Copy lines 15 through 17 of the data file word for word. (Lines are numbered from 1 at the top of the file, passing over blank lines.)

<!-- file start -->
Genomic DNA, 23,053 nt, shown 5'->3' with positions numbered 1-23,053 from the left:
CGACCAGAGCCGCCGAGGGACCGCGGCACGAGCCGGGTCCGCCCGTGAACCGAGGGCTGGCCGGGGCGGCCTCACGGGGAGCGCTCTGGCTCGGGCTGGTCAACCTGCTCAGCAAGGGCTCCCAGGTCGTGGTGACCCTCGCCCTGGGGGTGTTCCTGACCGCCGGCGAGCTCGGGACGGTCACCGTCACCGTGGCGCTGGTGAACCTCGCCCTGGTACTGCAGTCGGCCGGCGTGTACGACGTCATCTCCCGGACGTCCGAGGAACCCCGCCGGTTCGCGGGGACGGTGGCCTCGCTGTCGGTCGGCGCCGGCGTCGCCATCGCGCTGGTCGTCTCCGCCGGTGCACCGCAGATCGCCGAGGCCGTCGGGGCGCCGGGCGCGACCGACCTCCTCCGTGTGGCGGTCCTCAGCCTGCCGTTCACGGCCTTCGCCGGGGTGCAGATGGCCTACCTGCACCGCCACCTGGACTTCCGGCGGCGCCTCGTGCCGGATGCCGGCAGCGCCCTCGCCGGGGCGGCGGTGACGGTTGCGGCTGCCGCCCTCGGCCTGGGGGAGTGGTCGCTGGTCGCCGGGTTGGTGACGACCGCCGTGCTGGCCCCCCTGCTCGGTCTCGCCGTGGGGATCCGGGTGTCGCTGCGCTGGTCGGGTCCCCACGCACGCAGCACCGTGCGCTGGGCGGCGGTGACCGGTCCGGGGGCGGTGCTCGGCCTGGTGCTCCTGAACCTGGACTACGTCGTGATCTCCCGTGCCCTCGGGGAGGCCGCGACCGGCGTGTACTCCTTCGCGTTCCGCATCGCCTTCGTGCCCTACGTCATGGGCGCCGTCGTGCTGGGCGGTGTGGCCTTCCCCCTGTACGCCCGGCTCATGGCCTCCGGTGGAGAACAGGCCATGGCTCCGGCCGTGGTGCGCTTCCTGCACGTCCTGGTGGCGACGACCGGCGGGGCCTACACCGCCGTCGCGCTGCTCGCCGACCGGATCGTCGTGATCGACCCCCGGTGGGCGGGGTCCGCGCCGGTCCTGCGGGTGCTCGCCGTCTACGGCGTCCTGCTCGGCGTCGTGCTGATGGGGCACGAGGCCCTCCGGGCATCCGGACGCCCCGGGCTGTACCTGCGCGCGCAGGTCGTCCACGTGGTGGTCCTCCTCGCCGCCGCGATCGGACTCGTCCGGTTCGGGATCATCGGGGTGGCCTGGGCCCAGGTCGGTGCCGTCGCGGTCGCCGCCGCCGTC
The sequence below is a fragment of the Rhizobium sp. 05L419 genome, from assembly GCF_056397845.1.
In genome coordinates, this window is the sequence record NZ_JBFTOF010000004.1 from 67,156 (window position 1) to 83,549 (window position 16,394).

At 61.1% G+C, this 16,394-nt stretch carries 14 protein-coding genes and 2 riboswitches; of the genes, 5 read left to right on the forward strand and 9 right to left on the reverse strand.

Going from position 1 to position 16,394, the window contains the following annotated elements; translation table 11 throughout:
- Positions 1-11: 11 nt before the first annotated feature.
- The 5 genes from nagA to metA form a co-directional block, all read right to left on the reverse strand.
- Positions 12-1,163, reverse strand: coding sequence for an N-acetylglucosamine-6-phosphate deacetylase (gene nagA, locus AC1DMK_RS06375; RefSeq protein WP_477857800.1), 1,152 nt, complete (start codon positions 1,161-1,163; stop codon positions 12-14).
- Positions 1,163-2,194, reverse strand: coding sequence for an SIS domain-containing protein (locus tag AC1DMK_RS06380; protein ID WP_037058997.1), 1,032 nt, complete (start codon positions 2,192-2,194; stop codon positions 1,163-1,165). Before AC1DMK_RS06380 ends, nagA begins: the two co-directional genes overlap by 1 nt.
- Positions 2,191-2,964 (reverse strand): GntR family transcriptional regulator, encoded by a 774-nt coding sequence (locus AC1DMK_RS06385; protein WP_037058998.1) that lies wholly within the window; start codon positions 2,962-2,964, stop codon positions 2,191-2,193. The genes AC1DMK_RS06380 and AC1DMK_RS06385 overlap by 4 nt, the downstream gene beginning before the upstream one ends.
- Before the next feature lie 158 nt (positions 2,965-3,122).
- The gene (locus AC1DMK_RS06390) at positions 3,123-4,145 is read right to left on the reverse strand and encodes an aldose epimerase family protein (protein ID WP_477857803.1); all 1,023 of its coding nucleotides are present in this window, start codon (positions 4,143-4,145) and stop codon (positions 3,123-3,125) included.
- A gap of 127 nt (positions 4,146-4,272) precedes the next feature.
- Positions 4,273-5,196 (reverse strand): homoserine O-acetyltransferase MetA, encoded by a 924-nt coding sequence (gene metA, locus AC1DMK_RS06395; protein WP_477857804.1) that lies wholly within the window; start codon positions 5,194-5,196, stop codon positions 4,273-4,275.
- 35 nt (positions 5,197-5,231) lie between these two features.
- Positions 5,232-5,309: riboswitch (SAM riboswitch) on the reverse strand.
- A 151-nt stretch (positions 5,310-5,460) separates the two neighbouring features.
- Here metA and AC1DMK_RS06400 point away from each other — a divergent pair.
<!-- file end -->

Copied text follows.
- Positions 4,273-5,196 (reverse strand): homoserine O-acetyltransferase MetA, encoded by a 924-nt coding sequence (gene metA, locus AC1DMK_RS06395; protein WP_477857804.1) that lies wholly within the window; start codon positions 5,194-5,196, stop codon positions 4,273-4,275.
- 35 nt (positions 5,197-5,231) lie between these two features.
- Positions 5,232-5,309: riboswitch (SAM riboswitch) on the reverse strand.